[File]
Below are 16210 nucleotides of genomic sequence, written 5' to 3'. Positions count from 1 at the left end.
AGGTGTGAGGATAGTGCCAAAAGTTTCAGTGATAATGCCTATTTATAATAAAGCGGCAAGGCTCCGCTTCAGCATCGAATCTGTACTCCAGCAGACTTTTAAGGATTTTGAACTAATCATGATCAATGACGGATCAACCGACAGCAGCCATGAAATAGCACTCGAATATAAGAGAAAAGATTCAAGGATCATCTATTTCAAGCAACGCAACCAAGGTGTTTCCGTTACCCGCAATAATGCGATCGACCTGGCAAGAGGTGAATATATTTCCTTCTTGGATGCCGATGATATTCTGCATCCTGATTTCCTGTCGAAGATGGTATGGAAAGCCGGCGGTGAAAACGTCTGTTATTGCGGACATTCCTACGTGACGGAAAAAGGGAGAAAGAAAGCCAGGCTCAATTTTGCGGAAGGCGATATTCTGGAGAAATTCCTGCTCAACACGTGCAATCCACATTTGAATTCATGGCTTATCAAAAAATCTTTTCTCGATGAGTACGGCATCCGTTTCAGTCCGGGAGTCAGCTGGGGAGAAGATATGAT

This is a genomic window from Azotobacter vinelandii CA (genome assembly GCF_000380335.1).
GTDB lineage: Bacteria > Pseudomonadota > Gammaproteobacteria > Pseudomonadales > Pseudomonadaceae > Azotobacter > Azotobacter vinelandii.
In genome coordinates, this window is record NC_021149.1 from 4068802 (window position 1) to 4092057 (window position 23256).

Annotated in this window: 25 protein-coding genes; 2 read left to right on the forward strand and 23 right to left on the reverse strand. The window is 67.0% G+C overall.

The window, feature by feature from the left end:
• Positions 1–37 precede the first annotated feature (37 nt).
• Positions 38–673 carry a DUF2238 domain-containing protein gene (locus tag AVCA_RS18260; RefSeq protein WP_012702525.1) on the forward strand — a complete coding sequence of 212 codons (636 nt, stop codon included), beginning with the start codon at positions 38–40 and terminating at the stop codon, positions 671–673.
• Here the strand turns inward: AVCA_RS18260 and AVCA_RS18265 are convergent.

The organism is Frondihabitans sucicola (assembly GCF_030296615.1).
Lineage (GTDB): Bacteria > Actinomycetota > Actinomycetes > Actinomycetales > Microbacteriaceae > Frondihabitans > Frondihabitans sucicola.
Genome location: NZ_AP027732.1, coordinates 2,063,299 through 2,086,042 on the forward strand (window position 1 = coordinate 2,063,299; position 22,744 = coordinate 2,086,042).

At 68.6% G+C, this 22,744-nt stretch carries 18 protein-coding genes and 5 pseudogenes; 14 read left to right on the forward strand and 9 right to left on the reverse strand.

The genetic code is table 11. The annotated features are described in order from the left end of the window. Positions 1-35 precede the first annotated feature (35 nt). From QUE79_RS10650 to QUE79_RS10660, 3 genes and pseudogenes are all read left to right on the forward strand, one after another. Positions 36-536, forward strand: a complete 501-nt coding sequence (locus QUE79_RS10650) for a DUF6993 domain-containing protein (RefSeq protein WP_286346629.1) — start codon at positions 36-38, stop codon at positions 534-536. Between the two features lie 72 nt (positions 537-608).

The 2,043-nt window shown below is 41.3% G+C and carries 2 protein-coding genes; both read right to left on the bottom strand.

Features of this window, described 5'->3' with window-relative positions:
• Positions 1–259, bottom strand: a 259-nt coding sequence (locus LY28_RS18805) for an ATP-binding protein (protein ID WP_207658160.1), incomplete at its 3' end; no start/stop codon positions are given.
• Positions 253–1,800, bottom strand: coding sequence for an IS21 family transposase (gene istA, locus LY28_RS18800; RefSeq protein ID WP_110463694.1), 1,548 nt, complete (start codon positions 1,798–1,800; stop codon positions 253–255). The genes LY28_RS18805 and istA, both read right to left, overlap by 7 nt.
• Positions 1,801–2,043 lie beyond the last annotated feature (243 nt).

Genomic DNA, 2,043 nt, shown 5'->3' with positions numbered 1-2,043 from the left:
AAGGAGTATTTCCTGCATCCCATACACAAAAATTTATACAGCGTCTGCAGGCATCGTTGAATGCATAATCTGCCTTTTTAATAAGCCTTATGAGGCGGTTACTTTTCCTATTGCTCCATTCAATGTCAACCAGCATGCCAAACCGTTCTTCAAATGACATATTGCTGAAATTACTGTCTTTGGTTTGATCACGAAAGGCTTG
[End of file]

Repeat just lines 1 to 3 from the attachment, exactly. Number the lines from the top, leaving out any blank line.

Below are 16210 nucleotides of genomic sequence, written 5' to 3'. Positions count from 1 at the left end.
AGGTGTGAGGATAGTGCCAAAAGTTTCAGTGATAATGCCTATTTATAATAAAGCGGCAAGGCTCCGCTTCAGCATCGAATCTGTACTCCAGCAGACTTTTAAGGATTTTGAACTAATCATGATCAATGACGGATCAACCGACAGCAGCCATGAAATAGCACTCGAATATAAGAGAAAAGATTCAAGGATCATCTATTTCAAGCAACGCAACCAAGGTGTTTCCGTTACCCGCAATAATGCGATCGACCTGGCAAGAGGTGAATATATTTCCTTCTTGGATGCCGATGATATTCTGCATCCTGATTTCCTGTCGAAGATGGTATGGAAAGCCGGCGGTGAAAACGTCTGTTATTGCGGACATTCCTACGTGACGGAAAAAGGGAGAAAGAAAGCCAGGCTCAATTTTGCGGAAGGCGATATTCTGGAGAAATTCCTGCTCAACACGTGCAATCCACATTTGAATTCATGGCTTATCAAAAAATCTTTTCTCGATGAGTACGGCATCCGTTTCAGTCCGGGAGTCAGCTGGGGAGAAGATATGAT

This is a genomic window from Azotobacter vinelandii CA (genome assembly GCF_000380335.1).